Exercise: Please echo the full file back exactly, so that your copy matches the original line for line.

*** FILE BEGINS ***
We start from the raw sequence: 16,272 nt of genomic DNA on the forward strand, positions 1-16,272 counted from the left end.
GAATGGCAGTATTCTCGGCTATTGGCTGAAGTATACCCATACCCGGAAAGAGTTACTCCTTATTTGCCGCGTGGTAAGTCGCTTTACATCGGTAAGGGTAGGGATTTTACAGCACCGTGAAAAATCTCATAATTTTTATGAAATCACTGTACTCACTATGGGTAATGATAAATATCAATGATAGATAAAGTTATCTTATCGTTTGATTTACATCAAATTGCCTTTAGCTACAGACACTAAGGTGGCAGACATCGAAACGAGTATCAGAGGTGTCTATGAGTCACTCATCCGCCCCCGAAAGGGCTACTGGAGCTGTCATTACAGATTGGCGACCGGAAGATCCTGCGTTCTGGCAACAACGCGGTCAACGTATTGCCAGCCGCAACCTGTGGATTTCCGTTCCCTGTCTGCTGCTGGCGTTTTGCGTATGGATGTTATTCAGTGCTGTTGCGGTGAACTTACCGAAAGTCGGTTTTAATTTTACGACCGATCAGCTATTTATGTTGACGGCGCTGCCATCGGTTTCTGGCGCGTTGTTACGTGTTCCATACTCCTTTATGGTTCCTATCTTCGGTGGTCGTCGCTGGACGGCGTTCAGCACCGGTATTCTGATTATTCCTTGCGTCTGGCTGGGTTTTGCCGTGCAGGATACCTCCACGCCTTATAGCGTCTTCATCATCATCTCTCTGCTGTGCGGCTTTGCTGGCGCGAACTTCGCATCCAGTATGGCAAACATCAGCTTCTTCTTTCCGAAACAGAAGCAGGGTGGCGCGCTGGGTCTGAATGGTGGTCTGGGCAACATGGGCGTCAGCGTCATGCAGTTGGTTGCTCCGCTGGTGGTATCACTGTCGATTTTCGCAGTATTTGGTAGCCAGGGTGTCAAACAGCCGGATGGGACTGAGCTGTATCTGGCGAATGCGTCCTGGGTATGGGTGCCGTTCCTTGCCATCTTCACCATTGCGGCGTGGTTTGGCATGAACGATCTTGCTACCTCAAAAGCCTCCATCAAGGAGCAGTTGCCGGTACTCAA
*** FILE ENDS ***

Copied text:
We start from the raw sequence: 16,272 nt of genomic DNA on the forward strand, positions 1-16,272 counted from the left end.
GAATGGCAGTATTCTCGGCTATTGGCTGAAGTATACCCATACCCGGAAAGAGTTACTCCTTATTTGCCGCGTGGTAAGTCGCTTTACATCGGTAAGGGTAGGGATTTTACAGCACCGTGAAAAATCTCATAATTTTTATGAAATCACTGTACTCACTATGGGTAATGATAAATATCAATGATAGATAAAGTTATCTTATCGTTTGATTTACATCAAATTGCCTTTAGCTACAGACACTAAGGTGGCAGACATCGAAACGAGTATCAGAGGTGTCTATGAGTCACTCATCCGCCCCCGAAAGGGCTACTGGAGCTGTCATTACAGATTGGCGACCGGAAGATCCTGCGTTCTGGCAACAACGCGGTCAACGTATTGCCAGCCGCAACCTGTGGATTTCCGTTCCCTGTCTGCTGCTGGCGTTTTGCGTATGGATGTTATTCAGTGCTGTTGCGGTGAACTTACCGAAAGTCGGTTTTAATTTTACGACCGATCAGCTATTTATGTTGACGGCGCTGCCATCGGTTTCTGGCGCGTTGTTACGTGTTCCATACTCCTTTATGGTTCCTATCTTCGGTGGTCGTCGCTGGACGGCGTTCAGCACCGGTATTCTGATTATTCCTTGCGTCTGGCTGGGTTTTGCCGTGCAGGATACCTCCACGCCTTATAGCGTCTTCATCATCATCTCTCTGCTGTGCGGCTTTGCTGGCGCGAACTTCGCATCCAGTATGGCAAACATCAGCTTCTTCTTTCCGAAACAGAAGCAGGGTGGCGCGCTGGGTCTGAATGGTGGTCTGGGCAACATGGGCGTCAGCGTCATGCAGTTGGTTGCTCCGCTGGTGGTATCACTGTCGATTTTCGCAGTATTTGGTAGCCAGGGTGTCAAACAGCCGGATGGGACTGAGCTGTATCTGGCGAATGCGTCCTGGGTATGGGTGCCGTTCCTTGCCATCTTCACCATTGCGGCGTGGTTTGGCATGAACGATCTTGCTACCTCAAAAGCCTCCATCAAGGAGCAGTTGCCGGTACTCAA